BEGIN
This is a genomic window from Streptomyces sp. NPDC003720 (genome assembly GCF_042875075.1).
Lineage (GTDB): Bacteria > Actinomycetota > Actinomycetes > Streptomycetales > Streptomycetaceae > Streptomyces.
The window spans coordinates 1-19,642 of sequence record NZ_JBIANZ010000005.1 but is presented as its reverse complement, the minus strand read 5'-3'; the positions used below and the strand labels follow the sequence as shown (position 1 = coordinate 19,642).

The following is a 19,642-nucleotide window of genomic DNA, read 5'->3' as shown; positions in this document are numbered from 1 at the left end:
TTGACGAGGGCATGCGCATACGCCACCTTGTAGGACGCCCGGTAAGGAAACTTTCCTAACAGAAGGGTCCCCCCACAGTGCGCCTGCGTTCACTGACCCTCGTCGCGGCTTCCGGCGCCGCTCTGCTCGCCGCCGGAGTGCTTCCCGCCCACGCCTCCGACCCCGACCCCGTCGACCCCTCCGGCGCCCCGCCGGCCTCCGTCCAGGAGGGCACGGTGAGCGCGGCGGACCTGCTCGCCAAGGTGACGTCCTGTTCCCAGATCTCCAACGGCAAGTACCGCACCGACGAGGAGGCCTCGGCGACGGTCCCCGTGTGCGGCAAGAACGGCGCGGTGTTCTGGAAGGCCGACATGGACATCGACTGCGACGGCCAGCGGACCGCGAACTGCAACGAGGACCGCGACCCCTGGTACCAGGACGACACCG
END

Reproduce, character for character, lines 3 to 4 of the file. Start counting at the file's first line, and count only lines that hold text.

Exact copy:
The window spans coordinates 1-19,642 of sequence record NZ_JBIANZ010000005.1 but is presented as its reverse complement, the minus strand read 5'-3'; the positions used below and the strand labels follow the sequence as shown (position 1 = coordinate 19,642).

The following is a 19,642-nucleotide window of genomic DNA, read 5'->3' as shown; positions in this document are numbered from 1 at the left end: